Nov 17 2008

Mauna Kea

Category: TravelRandall Kelley @ 23:30

Hawaiian for “big friggin’ mountain” I suppose. Today’s destination de jour. We paid extra to rent a Jeep for this, and it cost us less than half (for the week) of what a tour group wanted to take you up there. I must admit when I saw the conditions of “Saddle Road”, a main highway between the Kona coast and Hilo, I was a bit worried.

Some of the nice part.


But it turns out the “rugged unpaved section” on the way up was a pussy cat of a slightly washboarded gravel road.



That settled, we were again traveling with the weather godz protection. As we had a brilliant warm (high 40s at over 13000 feet) day.

Here are some shots from above the clouds in and amongst the many observatories up there. Rita with the twin domes of the Keck Observatory behind her.


And with the Jeep in front of the cutest of the lot. I call it the 50’s Sci-Fi dome.


Me hardly breathing (because there was very little oxygen).


Looking back at the road we came up (and the clouds we came through).


Some of the rare clouds rising above the level of the observatories. Again the Keck O. there. Look it up on line. It is fascinating. We got to go inside and the engineer who runs it talked a bit about it, then we watched a tape that showed even more. Did you know the Universe is over 6000 years old?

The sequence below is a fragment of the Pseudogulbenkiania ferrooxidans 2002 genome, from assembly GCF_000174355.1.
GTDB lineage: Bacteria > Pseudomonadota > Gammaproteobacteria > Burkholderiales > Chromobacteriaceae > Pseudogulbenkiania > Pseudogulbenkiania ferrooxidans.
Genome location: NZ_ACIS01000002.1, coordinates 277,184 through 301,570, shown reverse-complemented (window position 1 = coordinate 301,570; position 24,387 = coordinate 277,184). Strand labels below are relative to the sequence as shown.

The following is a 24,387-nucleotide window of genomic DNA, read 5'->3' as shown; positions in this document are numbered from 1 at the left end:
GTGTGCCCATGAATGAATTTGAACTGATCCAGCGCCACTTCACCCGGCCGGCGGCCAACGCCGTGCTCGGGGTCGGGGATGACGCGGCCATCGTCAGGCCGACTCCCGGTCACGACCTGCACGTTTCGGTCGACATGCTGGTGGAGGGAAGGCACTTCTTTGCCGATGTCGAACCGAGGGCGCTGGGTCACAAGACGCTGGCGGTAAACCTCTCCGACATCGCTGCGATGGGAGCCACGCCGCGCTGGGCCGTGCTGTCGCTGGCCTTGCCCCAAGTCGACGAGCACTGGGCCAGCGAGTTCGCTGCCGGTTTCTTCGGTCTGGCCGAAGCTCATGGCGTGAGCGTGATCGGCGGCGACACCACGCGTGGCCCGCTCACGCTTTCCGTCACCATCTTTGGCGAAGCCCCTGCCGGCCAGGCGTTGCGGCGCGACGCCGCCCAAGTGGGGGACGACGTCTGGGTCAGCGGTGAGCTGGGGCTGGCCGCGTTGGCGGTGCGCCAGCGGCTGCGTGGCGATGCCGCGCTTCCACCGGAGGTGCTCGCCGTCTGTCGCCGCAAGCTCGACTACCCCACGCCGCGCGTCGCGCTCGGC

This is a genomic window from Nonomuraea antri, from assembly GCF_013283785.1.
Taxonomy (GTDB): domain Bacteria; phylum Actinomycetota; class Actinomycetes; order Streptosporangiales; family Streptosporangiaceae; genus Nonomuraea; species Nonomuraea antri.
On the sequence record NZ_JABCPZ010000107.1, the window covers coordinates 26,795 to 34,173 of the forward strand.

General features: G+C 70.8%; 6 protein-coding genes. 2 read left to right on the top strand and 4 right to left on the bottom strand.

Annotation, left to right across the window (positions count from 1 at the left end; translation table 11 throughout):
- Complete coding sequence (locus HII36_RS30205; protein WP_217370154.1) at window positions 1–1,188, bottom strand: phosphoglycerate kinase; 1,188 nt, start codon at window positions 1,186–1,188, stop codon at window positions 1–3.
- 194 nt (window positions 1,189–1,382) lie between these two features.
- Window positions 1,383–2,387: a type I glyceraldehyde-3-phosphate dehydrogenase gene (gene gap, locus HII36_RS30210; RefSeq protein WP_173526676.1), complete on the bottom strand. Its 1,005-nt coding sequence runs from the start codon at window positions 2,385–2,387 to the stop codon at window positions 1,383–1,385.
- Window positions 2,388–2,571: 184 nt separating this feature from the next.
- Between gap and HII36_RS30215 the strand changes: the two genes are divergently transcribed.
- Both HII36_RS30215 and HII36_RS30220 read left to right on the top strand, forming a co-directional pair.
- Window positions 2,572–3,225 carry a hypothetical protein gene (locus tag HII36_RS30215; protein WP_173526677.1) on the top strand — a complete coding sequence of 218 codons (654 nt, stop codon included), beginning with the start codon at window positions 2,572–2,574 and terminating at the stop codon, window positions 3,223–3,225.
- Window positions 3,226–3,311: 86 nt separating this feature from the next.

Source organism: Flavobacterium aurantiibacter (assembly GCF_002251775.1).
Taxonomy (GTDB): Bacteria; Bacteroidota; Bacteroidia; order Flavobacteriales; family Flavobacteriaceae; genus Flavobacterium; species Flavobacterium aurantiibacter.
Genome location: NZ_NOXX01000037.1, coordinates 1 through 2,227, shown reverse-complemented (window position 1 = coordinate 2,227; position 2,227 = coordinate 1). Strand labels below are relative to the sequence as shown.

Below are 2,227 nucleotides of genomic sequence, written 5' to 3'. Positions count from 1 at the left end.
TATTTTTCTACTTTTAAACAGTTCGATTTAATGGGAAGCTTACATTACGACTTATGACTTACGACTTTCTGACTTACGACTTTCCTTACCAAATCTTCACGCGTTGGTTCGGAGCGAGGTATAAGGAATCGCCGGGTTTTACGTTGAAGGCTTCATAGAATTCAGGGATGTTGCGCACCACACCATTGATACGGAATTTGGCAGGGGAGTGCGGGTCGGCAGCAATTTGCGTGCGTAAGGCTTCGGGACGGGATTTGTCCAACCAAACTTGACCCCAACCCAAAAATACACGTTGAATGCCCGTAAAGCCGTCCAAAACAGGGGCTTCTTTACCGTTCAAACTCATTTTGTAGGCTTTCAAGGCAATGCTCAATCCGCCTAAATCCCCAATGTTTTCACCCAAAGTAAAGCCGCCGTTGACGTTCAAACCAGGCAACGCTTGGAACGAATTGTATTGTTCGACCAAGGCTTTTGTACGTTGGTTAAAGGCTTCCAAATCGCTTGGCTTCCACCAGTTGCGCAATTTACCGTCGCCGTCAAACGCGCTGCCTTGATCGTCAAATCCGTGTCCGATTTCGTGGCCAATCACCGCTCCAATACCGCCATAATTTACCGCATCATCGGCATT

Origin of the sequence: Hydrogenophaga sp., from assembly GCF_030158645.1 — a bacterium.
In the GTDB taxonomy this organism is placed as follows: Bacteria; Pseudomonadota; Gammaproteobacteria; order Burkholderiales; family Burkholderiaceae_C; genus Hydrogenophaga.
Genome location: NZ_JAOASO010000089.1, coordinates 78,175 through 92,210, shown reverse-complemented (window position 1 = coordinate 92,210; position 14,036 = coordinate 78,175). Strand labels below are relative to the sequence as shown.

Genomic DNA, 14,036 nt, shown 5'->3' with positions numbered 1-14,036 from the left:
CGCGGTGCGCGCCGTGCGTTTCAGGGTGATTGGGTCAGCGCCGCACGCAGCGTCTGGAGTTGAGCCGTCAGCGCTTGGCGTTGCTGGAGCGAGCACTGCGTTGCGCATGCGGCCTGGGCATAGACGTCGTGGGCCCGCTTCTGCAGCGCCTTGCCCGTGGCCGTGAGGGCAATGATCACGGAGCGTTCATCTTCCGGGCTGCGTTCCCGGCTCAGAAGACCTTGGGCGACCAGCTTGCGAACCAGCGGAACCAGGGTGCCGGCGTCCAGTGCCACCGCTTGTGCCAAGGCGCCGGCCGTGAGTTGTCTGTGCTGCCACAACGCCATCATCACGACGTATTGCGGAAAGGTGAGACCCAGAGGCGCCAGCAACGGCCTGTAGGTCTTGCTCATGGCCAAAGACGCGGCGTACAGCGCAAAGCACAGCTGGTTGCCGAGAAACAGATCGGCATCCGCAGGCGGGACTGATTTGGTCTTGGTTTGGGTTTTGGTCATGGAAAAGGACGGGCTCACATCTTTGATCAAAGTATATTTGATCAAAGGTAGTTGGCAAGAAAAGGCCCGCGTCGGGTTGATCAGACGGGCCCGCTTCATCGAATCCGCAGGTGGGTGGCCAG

Here is a shot of the bottom of the telescope from inside the observation area. Rita noted that it seemed colder than outside, and the gentleman explained they keep it as cold inside as they expect it to be when they open it up in the evening to prevent any heat transfer interfering with the observations.


We quickly noticed the highest point was not at an observatory. They left that peak alone (sacred to those silly natives, or some such thing.)


So here we go…


Rita makes the summit.


Me with my head above the clouds for once.


The marker. My GPS showed about 50 feet higher, but I don’t know if that’s error or growth since placement of the marker (note the date).


On the way down Rita got a shot of one of the signs. That is she took this picture. Note the holes are not the usual midwest bullet holes, but man made. I guess winds hit 100 MPH up there on a fairly regular basis.


Nearly back to Kona, and things looked more like what one expects of Hawaii.


Tomorrow we move to Hilo for one night. Hoping to see some lava flows in the process. We’ll keep you posted. R&R

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